Some medications, including lithium, prednisone, and hydroxychloroquine
Weather, especially cold, dry weather
These triggers can also cause psoriasis flare-ups. Different people have different triggers. For example, periods of intense stress may trigger your psoriasis but cold weather may not.
Thats why its so important for people who have psoriasis to know what triggers their psoriasis. Avoiding triggers can reduce psoriasis flares.
Youll find common triggers and what you can do to avoid them at: Are triggers causing your psoriasis flare-ups?
If you think you have psoriasis, its important to find out. Treatment can help relieve your discomfort and lead to clearer skin. You can find out how board-certified dermatologists diagnose and treat psoriasis at: Psoriasis: Treatment.
Related AAD resources
1 Gottlieb A, Korman NJ, et al. J Am Acad Dermatol 2008 58:851-64.2 Alexis AF, Blackcloud P. J Clin Aesthet Dermatol. 2014 7:16-24.
References Alexis AF, Blackcloud P. Psoriasis in skin of color: epidemiology, genetics, clinical presentation, and treatment nuances. J Clin Aesthet Dermatol. 2014 7:16-24.
All content solely developed by the American Academy of Dermatology
What Does Plaque Psoriasis Look Like
A plaque psoriasis rash looks like raised patches of thick, inflamed skin. On light skin, it looks red and scaly, often with a layer of silver on top. On skin with more pigment, the plaques look purple, gray, or darker brown and tend to be thicker.
Plaques can develop anywhere but are most likely to appear on your:
- lower back
Plaques also tend to be symmetrical. For example, youre more likely to have plaques on both knees or elbows than on just one side. Other symptoms include:
You can spot this type of psoriasis rash by small, raised round spots called papules. They sometimes have a scaly appearance. The spots might look red on light skin and purple or brown on skin with more pigment.
Guttate psoriasis can start at any age. For most people, though, it starts in childhood or adolescence. It can develop after an infection, such as strep throat or tonsillitis.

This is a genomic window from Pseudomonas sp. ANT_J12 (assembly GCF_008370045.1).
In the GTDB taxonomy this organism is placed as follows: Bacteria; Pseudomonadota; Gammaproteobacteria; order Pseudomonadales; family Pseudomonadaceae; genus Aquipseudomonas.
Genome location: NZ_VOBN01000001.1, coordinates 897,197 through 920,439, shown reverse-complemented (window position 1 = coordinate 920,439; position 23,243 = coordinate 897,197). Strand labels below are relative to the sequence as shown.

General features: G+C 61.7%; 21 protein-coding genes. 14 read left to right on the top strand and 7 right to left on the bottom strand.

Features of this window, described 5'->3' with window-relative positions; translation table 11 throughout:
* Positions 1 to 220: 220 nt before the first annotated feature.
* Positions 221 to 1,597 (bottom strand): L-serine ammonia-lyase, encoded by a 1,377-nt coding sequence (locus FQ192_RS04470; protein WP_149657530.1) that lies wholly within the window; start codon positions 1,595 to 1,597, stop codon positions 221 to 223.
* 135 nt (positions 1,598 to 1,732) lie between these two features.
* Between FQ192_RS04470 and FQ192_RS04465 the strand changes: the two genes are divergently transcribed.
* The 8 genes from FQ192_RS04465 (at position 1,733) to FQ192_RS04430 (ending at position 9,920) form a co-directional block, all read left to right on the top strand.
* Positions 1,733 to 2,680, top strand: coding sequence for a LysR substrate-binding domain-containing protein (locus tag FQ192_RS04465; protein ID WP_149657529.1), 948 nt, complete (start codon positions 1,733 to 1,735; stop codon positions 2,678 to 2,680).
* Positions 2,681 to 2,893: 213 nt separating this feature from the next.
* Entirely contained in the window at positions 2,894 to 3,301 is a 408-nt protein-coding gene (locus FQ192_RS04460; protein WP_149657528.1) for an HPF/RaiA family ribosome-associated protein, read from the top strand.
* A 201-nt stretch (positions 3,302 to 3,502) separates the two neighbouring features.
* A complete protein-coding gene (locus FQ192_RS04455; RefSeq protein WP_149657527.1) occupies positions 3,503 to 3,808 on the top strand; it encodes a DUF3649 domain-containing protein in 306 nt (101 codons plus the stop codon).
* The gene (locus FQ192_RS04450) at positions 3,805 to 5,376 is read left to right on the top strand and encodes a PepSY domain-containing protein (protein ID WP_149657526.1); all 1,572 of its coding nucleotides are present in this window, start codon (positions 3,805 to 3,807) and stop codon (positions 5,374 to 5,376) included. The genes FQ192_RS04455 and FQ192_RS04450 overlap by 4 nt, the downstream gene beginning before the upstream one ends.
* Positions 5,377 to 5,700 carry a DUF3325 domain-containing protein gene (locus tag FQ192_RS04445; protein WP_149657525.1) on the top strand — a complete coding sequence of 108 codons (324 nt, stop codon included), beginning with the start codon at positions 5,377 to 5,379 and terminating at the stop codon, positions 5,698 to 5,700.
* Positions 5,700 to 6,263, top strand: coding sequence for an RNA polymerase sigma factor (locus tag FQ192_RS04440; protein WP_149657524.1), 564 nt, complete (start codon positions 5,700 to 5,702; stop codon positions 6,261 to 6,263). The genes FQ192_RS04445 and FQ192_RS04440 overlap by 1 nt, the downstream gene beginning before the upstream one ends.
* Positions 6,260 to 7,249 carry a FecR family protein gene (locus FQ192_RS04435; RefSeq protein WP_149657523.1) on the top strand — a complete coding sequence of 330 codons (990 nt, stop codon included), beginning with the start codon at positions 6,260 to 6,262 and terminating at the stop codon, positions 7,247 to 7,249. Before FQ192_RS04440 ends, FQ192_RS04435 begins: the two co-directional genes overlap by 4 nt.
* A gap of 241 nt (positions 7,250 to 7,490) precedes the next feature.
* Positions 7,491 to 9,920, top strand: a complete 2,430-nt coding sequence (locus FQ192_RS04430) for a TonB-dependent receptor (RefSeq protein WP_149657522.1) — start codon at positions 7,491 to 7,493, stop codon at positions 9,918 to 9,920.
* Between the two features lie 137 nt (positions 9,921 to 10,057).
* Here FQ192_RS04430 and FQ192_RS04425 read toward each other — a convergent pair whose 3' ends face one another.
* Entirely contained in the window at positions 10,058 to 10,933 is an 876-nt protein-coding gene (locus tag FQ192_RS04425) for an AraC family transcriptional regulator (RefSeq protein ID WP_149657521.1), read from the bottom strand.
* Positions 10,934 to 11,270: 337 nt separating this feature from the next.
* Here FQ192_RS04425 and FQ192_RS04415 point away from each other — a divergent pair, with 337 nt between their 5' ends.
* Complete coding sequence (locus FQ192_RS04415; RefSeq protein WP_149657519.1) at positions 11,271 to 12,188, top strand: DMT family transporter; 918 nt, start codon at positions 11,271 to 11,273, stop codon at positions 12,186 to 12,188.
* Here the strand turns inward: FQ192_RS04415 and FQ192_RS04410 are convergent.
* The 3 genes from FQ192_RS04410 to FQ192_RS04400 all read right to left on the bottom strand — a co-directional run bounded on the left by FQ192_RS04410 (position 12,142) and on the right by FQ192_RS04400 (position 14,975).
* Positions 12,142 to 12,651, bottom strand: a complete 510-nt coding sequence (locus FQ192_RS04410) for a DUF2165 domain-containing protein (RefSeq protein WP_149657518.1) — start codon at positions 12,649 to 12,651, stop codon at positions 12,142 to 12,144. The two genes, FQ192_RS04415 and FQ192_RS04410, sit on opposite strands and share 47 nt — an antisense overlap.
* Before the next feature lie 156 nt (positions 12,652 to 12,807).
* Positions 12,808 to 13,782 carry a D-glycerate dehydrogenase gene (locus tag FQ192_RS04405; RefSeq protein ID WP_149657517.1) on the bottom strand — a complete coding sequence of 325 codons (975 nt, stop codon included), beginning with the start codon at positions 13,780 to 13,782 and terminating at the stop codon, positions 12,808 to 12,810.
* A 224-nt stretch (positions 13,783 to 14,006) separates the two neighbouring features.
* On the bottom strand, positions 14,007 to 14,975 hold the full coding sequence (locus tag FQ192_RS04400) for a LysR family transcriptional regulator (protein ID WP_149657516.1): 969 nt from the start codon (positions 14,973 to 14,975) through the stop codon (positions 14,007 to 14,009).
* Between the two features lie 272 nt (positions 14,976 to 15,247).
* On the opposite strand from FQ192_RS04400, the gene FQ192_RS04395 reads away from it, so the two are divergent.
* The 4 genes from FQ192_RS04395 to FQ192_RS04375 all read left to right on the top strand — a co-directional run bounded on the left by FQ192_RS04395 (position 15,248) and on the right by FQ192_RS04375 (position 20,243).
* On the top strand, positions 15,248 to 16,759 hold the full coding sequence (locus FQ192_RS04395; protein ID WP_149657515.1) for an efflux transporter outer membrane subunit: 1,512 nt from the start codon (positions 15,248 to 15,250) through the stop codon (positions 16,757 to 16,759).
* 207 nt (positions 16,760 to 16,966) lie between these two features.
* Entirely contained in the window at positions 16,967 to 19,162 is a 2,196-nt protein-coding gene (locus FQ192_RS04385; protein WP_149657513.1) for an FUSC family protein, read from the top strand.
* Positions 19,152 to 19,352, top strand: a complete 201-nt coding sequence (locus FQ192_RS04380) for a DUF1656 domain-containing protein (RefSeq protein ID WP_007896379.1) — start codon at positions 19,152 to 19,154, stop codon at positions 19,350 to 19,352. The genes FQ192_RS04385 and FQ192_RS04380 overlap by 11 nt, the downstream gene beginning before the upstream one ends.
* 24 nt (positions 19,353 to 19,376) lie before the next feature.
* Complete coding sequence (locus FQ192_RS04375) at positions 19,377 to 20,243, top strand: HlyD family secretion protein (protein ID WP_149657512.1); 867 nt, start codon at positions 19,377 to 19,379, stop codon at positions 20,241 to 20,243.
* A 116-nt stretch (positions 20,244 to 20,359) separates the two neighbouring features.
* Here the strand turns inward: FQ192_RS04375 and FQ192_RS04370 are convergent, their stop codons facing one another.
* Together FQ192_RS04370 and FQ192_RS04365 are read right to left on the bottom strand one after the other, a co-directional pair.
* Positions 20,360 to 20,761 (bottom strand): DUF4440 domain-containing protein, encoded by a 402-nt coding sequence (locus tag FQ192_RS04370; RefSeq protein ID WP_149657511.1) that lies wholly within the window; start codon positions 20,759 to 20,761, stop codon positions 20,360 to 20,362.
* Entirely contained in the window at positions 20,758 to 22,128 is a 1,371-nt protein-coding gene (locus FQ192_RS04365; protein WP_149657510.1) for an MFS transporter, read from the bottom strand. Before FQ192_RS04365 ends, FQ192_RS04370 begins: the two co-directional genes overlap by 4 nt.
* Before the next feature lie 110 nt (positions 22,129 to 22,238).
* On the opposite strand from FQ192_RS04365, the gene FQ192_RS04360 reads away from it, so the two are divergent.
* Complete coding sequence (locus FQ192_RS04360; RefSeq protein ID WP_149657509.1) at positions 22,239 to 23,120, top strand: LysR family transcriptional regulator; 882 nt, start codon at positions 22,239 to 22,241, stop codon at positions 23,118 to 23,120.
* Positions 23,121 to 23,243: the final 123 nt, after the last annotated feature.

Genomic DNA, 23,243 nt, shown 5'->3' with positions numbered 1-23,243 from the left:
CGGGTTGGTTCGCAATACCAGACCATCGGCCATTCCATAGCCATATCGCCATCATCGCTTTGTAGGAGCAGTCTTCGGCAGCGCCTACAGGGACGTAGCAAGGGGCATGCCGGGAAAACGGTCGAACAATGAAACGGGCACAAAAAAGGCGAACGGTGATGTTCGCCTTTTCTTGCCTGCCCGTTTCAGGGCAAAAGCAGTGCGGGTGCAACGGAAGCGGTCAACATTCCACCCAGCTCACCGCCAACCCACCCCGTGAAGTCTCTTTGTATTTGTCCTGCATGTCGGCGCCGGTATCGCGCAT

Its most likely to develop on the limbs and torso, though some people get it on the scalp, face, or ears.
Psoriasis can appear anywhere on the body. It can develop in just one area, or it can show up in several. For example, theres:
Plaque, inverse, and guttate are the most common types. Others include:
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What Does Guttate Psoriasis Look Like When It Starts
Within a short time, dozens to hundreds of small round to oval red scaly bumps or spots appear on the trunk and limbs. These spots very rarely appear on the face and scalp.
The spots are not painful and do not cause you to feel ill or feverish but sometimes cause itching.
The lesions are not as thick as those found with plaque psoriasis.
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How Do You Treat Psoriasis On Your Face
Because the skin on your face is more sensitive than other parts of your body, the treatment will most likely start out conservative. Your treatment plan will also depend on how severe your symptoms are and if you are experiencing psoriasis sores or plaques on other areas of the body.
Your healthcare provider will recommend using a quality moisturizer on your face, as dryness is a trigger for psoriasis symptoms. Other possible treatments include steroid creams, vitamin ointment, light therapy, and immune therapies.
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How Is Psoriasis Assessed
Psoriasis should be assessed at diagnosis, before your first referral to a specialist, every time you see a specialist and to assess your response to treatment. Psoriasis may be assessed by your doctors using a variety of scores which measure the severity in your skin and joints, how psoriasis is affecting your mood and your activities of daily living and whether you are at risk of heart disease.
These scores include the PASI and DLQI
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Emotional Impact Of Psoriasis
Because of the effect that psoriasis can have on physical appearance, low self-esteem and anxiety are common among people with the condition. This can lead to depression, especially if the psoriasis gets worse.
Your GP or dermatologist will understand the psychological and emotional impact of psoriasis, so talk to them about your concerns or anxieties.